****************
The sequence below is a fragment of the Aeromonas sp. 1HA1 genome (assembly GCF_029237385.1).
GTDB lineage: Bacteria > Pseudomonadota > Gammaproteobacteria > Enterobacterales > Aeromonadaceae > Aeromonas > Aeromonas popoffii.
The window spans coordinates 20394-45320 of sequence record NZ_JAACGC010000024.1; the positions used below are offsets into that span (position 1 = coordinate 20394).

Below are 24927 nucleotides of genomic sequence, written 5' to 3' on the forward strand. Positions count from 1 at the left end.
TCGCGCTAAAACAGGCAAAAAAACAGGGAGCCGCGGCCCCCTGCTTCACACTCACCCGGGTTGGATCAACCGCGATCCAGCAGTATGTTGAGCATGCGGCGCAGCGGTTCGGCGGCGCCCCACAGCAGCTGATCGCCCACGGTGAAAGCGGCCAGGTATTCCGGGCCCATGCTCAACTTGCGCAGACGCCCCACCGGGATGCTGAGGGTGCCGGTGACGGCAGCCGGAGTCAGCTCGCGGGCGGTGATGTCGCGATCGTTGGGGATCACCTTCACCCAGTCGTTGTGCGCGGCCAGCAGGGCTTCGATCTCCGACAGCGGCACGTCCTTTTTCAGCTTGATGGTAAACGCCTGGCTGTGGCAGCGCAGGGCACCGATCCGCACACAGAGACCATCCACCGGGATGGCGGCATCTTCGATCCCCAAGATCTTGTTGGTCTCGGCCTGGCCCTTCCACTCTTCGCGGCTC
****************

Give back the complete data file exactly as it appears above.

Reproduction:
The sequence below is a fragment of the Aeromonas sp. 1HA1 genome (assembly GCF_029237385.1).
GTDB lineage: Bacteria > Pseudomonadota > Gammaproteobacteria > Enterobacterales > Aeromonadaceae > Aeromonas > Aeromonas popoffii.
The window spans coordinates 20394-45320 of sequence record NZ_JAACGC010000024.1; the positions used below are offsets into that span (position 1 = coordinate 20394).

Below are 24927 nucleotides of genomic sequence, written 5' to 3' on the forward strand. Positions count from 1 at the left end.
TCGCGCTAAAACAGGCAAAAAAACAGGGAGCCGCGGCCCCCTGCTTCACACTCACCCGGGTTGGATCAACCGCGATCCAGCAGTATGTTGAGCATGCGGCGCAGCGGTTCGGCGGCGCCCCACAGCAGCTGATCGCCCACGGTGAAAGCGGCCAGGTATTCCGGGCCCATGCTCAACTTGCGCAGACGCCCCACCGGGATGCTGAGGGTGCCGGTGACGGCAGCCGGAGTCAGCTCGCGGGCGGTGATGTCGCGATCGTTGGGGATCACCTTCACCCAGTCGTTGTGCGCGGCCAGCAGGGCTTCGATCTCCGACAGCGGCACGTCCTTTTTCAGCTTGATGGTAAACGCCTGGCTGTGGCAGCGCAGGGCACCGATCCGCACACAGAGACCATCCACCGGGATGGCGGCATCTTCGATCCCCAAGATCTTGTTGGTCTCGGCCTGGCCCTTCCACTCTTCGCGGCTC